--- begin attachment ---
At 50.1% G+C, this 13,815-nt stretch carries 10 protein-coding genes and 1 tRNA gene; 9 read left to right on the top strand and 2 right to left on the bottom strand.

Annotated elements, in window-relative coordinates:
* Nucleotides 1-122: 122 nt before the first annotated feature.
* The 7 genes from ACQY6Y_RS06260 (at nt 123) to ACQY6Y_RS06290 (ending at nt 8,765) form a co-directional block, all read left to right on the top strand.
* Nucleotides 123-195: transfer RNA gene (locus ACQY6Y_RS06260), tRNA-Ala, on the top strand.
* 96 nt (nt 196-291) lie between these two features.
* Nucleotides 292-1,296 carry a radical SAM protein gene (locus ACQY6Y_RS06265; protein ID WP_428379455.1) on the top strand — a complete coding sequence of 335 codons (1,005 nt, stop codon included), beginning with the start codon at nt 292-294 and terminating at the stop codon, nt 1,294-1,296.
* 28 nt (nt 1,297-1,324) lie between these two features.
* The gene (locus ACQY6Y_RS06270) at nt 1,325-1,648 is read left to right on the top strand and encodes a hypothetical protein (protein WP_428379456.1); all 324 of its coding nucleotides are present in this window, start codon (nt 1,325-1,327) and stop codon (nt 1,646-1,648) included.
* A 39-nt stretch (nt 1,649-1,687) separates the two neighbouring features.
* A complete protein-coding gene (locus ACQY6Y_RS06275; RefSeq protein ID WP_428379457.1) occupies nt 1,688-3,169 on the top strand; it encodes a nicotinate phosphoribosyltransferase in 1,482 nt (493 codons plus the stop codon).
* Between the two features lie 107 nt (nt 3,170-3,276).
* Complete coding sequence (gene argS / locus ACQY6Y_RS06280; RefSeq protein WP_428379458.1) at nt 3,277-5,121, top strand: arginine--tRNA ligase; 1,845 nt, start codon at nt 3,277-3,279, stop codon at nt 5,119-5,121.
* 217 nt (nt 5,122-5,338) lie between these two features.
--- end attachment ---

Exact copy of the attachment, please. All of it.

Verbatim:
At 50.1% G+C, this 13,815-nt stretch carries 10 protein-coding genes and 1 tRNA gene; 9 read left to right on the top strand and 2 right to left on the bottom strand.

Annotated elements, in window-relative coordinates:
* Nucleotides 1-122: 122 nt before the first annotated feature.
* The 7 genes from ACQY6Y_RS06260 (at nt 123) to ACQY6Y_RS06290 (ending at nt 8,765) form a co-directional block, all read left to right on the top strand.
* Nucleotides 123-195: transfer RNA gene (locus ACQY6Y_RS06260), tRNA-Ala, on the top strand.
* 96 nt (nt 196-291) lie between these two features.
* Nucleotides 292-1,296 carry a radical SAM protein gene (locus ACQY6Y_RS06265; protein ID WP_428379455.1) on the top strand — a complete coding sequence of 335 codons (1,005 nt, stop codon included), beginning with the start codon at nt 292-294 and terminating at the stop codon, nt 1,294-1,296.
* 28 nt (nt 1,297-1,324) lie between these two features.
* The gene (locus ACQY6Y_RS06270) at nt 1,325-1,648 is read left to right on the top strand and encodes a hypothetical protein (protein WP_428379456.1); all 324 of its coding nucleotides are present in this window, start codon (nt 1,325-1,327) and stop codon (nt 1,646-1,648) included.
* A 39-nt stretch (nt 1,649-1,687) separates the two neighbouring features.
* A complete protein-coding gene (locus ACQY6Y_RS06275; RefSeq protein ID WP_428379457.1) occupies nt 1,688-3,169 on the top strand; it encodes a nicotinate phosphoribosyltransferase in 1,482 nt (493 codons plus the stop codon).
* Between the two features lie 107 nt (nt 3,170-3,276).
* Complete coding sequence (gene argS / locus ACQY6Y_RS06280; RefSeq protein WP_428379458.1) at nt 3,277-5,121, top strand: arginine--tRNA ligase; 1,845 nt, start codon at nt 3,277-3,279, stop codon at nt 5,119-5,121.
* 217 nt (nt 5,122-5,338) lie between these two features.